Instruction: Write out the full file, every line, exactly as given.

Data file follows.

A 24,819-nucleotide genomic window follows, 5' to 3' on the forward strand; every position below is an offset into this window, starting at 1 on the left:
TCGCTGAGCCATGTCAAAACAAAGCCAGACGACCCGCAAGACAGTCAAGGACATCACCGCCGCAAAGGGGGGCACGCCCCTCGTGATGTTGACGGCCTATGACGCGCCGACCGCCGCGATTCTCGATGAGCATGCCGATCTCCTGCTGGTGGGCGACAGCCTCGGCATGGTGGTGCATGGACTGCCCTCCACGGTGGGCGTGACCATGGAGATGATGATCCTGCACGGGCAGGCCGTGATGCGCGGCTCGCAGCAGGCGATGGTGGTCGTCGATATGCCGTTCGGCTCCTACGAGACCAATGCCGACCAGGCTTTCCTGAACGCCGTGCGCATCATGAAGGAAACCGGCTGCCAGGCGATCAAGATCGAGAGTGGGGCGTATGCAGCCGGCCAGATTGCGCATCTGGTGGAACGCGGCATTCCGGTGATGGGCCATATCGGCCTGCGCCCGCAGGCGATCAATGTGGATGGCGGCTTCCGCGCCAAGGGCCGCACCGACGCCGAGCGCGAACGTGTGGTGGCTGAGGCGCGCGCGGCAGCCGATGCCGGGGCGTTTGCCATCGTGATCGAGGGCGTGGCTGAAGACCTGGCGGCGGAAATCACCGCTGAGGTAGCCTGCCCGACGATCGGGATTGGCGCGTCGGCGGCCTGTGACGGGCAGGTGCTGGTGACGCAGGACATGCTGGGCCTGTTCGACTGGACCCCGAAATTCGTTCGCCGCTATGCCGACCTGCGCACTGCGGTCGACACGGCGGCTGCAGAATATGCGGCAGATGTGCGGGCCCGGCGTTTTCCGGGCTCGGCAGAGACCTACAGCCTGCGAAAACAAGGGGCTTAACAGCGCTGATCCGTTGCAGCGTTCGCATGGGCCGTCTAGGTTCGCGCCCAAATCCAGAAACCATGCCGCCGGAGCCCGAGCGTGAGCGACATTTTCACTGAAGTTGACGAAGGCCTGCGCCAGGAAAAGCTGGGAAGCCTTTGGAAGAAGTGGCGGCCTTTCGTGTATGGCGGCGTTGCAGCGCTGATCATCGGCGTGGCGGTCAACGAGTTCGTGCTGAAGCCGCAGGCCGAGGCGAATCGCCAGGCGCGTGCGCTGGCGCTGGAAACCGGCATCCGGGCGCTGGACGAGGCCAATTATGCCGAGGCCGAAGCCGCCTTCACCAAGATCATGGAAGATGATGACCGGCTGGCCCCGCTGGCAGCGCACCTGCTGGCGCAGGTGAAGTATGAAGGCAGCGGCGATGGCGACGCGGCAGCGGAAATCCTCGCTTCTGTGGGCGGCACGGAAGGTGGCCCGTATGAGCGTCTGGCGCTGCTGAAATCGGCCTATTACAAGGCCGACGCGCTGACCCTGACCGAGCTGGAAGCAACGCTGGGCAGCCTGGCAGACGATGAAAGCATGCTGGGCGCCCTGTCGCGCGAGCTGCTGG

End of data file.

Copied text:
A 24,819-nucleotide genomic window follows, 5' to 3' on the forward strand; every position below is an offset into this window, starting at 1 on the left:
TCGCTGAGCCATGTCAAAACAAAGCCAGACGACCCGCAAGACAGTCAAGGACATCACCGCCGCAAAGGGGGGCACGCCCCTCGTGATGTTGACGGCCTATGACGCGCCGACCGCCGCGATTCTCGATGAGCATGCCGATCTCCTGCTGGTGGGCGACAGCCTCGGCATGGTGGTGCATGGACTGCCCTCCACGGTGGGCGTGACCATGGAGATGATGATCCTGCACGGGCAGGCCGTGATGCGCGGCTCGCAGCAGGCGATGGTGGTCGTCGATATGCCGTTCGGCTCCTACGAGACCAATGCCGACCAGGCTTTCCTGAACGCCGTGCGCATCATGAAGGAAACCGGCTGCCAGGCGATCAAGATCGAGAGTGGGGCGTATGCAGCCGGCCAGATTGCGCATCTGGTGGAACGCGGCATTCCGGTGATGGGCCATATCGGCCTGCGCCCGCAGGCGATCAATGTGGATGGCGGCTTCCGCGCCAAGGGCCGCACCGACGCCGAGCGCGAACGTGTGGTGGCTGAGGCGCGCGCGGCAGCCGATGCCGGGGCGTTTGCCATCGTGATCGAGGGCGTGGCTGAAGACCTGGCGGCGGAAATCACCGCTGAGGTAGCCTGCCCGACGATCGGGATTGGCGCGTCGGCGGCCTGTGACGGGCAGGTGCTGGTGACGCAGGACATGCTGGGCCTGTTCGACTGGACCCCGAAATTCGTTCGCCGCTATGCCGACCTGCGCACTGCGGTCGACACGGCGGCTGCAGAATATGCGGCAGATGTGCGGGCCCGGCGTTTTCCGGGCTCGGCAGAGACCTACAGCCTGCGAAAACAAGGGGCTTAACAGCGCTGATCCGTTGCAGCGTTCGCATGGGCCGTCTAGGTTCGCGCCCAAATCCAGAAACCATGCCGCCGGAGCCCGAGCGTGAGCGACATTTTCACTGAAGTTGACGAAGGCCTGCGCCAGGAAAAGCTGGGAAGCCTTTGGAAGAAGTGGCGGCCTTTCGTGTATGGCGGCGTTGCAGCGCTGATCATCGGCGTGGCGGTCAACGAGTTCGTGCTGAAGCCGCAGGCCGAGGCGAATCGCCAGGCGCGTGCGCTGGCGCTGGAAACCGGCATCCGGGCGCTGGACGAGGCCAATTATGCCGAGGCCGAAGCCGCCTTCACCAAGATCATGGAAGATGATGACCGGCTGGCCCCGCTGGCAGCGCACCTGCTGGCGCAGGTGAAGTATGAAGGCAGCGGCGATGGCGACGCGGCAGCGGAAATCCTCGCTTCTGTGGGCGGCACGGAAGGTGGCCCGTATGAGCGTCTGGCGCTGCTGAAATCGGCCTATTACAAGGCCGACGCGCTGACCCTGACCGAGCTGGAAGCAACGCTGGGCAGCCTGGCAGACGATGAAAGCATGCTGGGCGCCCTGTCGCGCGAGCTGCTGG